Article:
It’s not enough to focus only on those creating cleantech startups; equally important are the buyers of all these clean technologies. So I decided to talk to one right here in my hometown of Austin, Texas: John Baker, chief of strategy at Austin Energy. Baker’s been tasked with creating a portfolio of clean electricity technology that will provide 30 percent of the utility’s power by 2020. Right now, only 6 percent of Austin Energy’s power comes from renewable sources, but that doesn’t stop it from being an innovator, as far as utilities go. Baker spoke with me about the types of technology Austin Energy is looking for, and the state of the market for buying green power.
Q) What do you guys have in your portfolio now?
A) Since 2000 we have had wind power in our portfolio, and currently we contract for 226 megawatts of wind power. By the end of 2009 we will have two additional contracts for 446 megawatts. But wind cannot get us to our 30 percent goal by 2020, and so we’re also following other technology developments closely.
Q) What other technologies are you looking at?
A) We’re seeing a lot of rapid movement in solar, but the economics for solar are better in California, where grid prices are higher, than they are in Texas. However, we’re seeing a lot of developments that are moving pretty quickly and are showing a move toward less expensive technology. Concentrating solar thermal plants have had quite a rebirth lately, and that has potential as it reaches economies of scale that will allow it to come down in price. To round out the solar front we’re paying attention to the thin-film technology. It seems like the technology is moving pretty quickly and we should be expect price movement to follow that in the near term.
We’re interested in biomass as well. There is limited potential in Texas right now for biomass and we’re talking to a couple of folks to see if it’s doable. The thing that’s attractive about it is you can keep an inventory of the fuel and stockpile it, so you have more control over converting it to electricity at a time when it’s needed. So if you have a reliable source of biomass you can move the energy capacity up to that of a conventional plant. As long as there is a fuel source in enough abundance to feed the plant and if we can strike the right deals and get us in the area of our ballpark prices, it could be an option.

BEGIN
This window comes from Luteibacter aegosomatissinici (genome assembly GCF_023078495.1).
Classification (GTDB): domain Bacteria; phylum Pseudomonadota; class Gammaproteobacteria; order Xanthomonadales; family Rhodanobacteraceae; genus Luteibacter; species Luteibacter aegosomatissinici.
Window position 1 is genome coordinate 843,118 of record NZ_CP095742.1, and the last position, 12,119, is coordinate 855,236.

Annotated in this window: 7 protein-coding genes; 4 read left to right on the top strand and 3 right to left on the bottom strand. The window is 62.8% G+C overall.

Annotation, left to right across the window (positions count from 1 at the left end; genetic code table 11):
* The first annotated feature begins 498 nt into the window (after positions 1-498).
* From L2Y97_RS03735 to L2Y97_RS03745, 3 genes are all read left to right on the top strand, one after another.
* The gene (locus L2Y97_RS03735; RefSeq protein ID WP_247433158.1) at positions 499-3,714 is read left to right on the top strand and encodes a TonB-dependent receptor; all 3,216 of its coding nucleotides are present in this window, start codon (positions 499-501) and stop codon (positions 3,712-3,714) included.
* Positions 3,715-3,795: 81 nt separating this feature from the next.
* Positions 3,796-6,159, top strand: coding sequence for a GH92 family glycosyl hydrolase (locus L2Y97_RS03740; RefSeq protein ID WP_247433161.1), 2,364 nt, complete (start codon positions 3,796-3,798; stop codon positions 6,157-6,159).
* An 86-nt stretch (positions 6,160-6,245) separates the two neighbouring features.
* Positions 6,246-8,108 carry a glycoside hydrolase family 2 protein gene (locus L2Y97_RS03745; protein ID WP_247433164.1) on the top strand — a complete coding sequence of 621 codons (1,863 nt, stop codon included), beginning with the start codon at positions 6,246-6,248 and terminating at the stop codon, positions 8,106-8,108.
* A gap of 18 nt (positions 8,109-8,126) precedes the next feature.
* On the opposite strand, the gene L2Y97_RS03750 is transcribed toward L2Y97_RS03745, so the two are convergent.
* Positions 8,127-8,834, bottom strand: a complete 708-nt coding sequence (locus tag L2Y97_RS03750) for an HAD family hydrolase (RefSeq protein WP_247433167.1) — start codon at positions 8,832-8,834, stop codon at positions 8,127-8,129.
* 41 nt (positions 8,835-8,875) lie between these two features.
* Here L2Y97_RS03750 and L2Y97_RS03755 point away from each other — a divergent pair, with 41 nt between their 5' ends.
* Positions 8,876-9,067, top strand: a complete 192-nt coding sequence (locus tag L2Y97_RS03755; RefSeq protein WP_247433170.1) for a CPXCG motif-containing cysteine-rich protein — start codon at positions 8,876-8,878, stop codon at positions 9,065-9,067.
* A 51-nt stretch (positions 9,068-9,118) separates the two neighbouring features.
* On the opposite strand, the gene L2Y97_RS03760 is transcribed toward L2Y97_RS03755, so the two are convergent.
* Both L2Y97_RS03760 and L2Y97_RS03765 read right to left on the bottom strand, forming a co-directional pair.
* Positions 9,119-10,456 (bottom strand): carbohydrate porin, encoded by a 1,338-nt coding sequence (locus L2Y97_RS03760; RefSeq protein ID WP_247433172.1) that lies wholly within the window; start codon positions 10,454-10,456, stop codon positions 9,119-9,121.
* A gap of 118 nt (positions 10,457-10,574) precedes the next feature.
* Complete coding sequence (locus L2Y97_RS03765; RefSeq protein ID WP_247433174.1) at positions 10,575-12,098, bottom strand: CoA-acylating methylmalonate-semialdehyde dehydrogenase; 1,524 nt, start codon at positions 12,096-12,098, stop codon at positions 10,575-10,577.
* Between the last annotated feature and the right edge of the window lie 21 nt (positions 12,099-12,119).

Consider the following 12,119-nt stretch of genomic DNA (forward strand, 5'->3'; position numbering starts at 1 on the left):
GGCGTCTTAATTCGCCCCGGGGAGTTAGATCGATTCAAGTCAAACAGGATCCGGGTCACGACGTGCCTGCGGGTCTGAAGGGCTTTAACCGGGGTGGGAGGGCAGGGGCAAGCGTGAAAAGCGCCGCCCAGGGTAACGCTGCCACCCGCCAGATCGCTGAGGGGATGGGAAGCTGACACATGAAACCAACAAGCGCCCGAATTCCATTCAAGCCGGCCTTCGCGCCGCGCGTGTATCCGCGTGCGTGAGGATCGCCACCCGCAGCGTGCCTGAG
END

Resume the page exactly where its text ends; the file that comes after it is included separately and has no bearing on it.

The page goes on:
Q) Price is obviously important to the utility, so where are prices on various contracts today, and when might price be outweighed by other considerations?
A) The price of wind has gone up since 2000 and so we’re now paying about twice as much for wind than we were back then. It’s gone from a buyer’s market to a seller’s market today. Wind projects are going up across Texas and there’s a high demand for equipment such as turbines and more demand in the marketplace for the energy. I don’t want to talk specifically about our contracts, but we were paying about 3 cents per kilowatt hour in the beginning and a typical price today on wind is about 5 cents to 6 cents per kilowatt hour. Solar is the most expensive, with some contracts for as much as 25 cents per kilowatt hour, and biomass is in between solar and wind.
Q) What has been the reaction to Austin Energy’s longstanding environmentalism among your peers in the utility industry?
A) The whole notion in the industry and the perspective on the carbon issue has shifted to the forefront in the last 12 to 18 months, where the industry realizes it has to deal with this. I would say Austin Energy has sort of moved from being out on the bleeding edge and now we’re coming to a point where people are saying we’re clearly moving in a direction that makes sense. I think that’s a big change. In the past it was probably more like, “Why would you want to do anything Austin is doing?”
I should also say there are a number of other utilities at the forefront of pursuing renewable energy as well, such as the Sacramento Municipal Utility District, Seattle City Light and the Los Angeles Department of Water and Power.